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from: Eastern Africa | cooking method: boiling-simmering

Biriani

Various Biriani rice dishes are common in the cuisine of India and neighboring countries. Swahili cuisine has both Biriani and Pilau, showing influences from both Arabia and India. Biriani rice dishes are also very popular in South Africa.

oxplow in eritrea

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China from China

For hundreds of years Chinese porcelain bowls and plates were the most desirable containers for serving and storing food in Eastern Africa. Indeed, this was the case all over the world. For over a thousand years, from about 600 to 1700, the Chinese were Ming era Chinese porcelain bowl monopoly producers of porcelain because they alone knew the secrets of its manufacture; so extensive was their control of porcelain manufacture that the word china became synonymous with porcelain. From the very beginning, Chinese porcelain was highly prized in Western Asia and the Middle East and it was traded in Eastern Africa soon thereafter.
The Swahili people were much involved in the porcelain trade. They used Chinese porcelain themselves for serving food and for display as art objects. They also incorporated Chinese porcelain into the very walls of their houses; examples of this can be seen at the Gedi ruins in Kenya. To this day, pieces of Chinese blue and white porcelain lost or broken in shipment can be found along the beaches of Lamu and Mombasa.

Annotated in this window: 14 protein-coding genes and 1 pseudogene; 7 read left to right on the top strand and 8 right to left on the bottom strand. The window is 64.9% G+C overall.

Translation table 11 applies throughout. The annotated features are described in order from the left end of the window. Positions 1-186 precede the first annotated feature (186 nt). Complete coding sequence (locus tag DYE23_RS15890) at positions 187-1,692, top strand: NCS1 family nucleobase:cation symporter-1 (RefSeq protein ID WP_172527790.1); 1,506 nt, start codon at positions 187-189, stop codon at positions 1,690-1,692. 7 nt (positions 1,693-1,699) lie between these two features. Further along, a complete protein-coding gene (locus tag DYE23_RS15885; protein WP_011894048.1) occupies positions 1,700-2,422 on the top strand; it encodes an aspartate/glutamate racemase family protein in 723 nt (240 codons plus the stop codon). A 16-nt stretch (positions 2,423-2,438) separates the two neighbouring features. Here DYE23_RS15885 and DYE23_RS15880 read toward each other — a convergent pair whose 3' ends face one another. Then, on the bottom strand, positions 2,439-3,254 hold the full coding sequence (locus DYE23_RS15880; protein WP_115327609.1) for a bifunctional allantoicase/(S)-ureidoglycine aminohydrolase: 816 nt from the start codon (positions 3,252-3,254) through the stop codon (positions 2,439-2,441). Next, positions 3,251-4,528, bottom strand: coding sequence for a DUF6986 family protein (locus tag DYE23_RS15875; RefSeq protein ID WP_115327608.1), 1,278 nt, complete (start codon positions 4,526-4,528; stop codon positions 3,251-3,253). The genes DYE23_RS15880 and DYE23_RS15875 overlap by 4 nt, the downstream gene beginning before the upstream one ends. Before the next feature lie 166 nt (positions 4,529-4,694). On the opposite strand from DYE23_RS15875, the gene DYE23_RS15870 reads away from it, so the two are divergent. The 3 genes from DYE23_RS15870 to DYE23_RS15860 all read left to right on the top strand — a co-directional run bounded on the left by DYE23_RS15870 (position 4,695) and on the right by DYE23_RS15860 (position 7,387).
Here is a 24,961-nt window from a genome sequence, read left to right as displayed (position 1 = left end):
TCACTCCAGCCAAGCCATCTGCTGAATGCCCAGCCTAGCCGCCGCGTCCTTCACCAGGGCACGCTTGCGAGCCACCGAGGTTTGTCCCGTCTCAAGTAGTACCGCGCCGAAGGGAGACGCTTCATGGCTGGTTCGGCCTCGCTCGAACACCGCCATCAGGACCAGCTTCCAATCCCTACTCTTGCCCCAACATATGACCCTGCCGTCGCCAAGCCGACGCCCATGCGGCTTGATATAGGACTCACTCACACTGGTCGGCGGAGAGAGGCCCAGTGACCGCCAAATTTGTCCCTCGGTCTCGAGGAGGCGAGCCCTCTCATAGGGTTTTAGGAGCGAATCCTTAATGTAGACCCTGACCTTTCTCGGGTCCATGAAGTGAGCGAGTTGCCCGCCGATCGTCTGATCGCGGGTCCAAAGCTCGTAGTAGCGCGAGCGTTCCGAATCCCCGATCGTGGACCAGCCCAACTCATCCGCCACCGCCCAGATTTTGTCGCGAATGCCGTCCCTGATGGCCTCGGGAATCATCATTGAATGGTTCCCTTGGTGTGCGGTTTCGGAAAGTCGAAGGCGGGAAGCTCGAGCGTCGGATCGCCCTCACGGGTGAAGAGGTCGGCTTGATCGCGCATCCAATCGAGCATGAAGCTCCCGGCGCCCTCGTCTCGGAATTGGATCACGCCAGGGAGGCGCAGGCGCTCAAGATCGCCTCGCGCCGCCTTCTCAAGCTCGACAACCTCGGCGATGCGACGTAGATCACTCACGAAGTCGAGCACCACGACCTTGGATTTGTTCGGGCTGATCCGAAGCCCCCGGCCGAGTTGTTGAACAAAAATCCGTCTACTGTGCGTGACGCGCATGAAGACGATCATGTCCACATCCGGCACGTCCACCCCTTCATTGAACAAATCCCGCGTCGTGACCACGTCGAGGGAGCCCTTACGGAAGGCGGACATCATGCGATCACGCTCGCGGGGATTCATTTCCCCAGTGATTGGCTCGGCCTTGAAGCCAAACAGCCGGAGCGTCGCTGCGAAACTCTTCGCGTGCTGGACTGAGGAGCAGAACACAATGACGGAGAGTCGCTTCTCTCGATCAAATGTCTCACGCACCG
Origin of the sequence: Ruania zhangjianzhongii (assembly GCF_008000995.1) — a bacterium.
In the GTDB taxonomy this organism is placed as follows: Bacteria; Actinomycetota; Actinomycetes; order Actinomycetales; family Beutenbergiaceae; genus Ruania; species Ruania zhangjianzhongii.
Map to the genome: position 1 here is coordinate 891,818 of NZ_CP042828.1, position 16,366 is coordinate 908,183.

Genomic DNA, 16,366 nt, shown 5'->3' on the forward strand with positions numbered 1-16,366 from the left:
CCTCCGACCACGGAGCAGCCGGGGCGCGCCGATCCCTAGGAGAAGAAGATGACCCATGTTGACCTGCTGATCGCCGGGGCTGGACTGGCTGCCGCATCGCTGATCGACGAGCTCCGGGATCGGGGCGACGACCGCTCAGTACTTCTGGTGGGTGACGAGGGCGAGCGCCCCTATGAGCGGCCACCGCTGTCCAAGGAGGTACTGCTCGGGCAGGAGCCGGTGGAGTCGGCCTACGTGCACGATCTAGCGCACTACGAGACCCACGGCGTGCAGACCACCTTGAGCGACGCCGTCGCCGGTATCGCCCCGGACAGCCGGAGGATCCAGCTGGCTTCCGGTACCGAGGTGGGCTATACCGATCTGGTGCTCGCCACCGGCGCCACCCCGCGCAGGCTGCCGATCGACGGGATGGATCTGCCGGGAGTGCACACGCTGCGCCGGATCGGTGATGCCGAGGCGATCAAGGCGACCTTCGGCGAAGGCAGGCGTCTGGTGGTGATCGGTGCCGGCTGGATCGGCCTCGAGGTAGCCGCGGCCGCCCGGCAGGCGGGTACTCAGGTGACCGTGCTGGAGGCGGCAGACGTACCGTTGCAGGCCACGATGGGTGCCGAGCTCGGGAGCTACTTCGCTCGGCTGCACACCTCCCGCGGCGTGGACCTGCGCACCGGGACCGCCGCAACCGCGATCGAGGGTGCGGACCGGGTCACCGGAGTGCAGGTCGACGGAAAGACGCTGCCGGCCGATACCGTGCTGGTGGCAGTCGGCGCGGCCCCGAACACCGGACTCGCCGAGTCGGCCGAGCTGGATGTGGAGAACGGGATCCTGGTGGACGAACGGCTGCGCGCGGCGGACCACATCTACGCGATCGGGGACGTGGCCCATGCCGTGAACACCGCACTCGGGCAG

Most of the Chinese porcelain that ended up in Eastern Africa passed through the hands of Swahili, Arab, and Indian middlemen who regularly sailed and traded throughout the Arabian Sea, Indian ocean, and Bay of Bengal. However, on a few remarkable occasions between 1413 and 1422 Chinese ships, commanded by Admiral Zheng He (also spelled Cheng Ho, 1371-1434?), sailed as far west as Eastern Africa. These "Treasure Fleets" were comprised of dozens of ships, many larger than any other ships of the era, and they carried thousands of tons of Chinese goods to trade and to demonstrate the superiority of Chinese civilization. They also collected tribute and gifts for the emperor. On one occasion they returned to China with a giraffe, which they believed to be a chi'i-lin or unicorn. Eventually, after a new emperor came to the throne, China abandoned its program of maritime exploration and trade.


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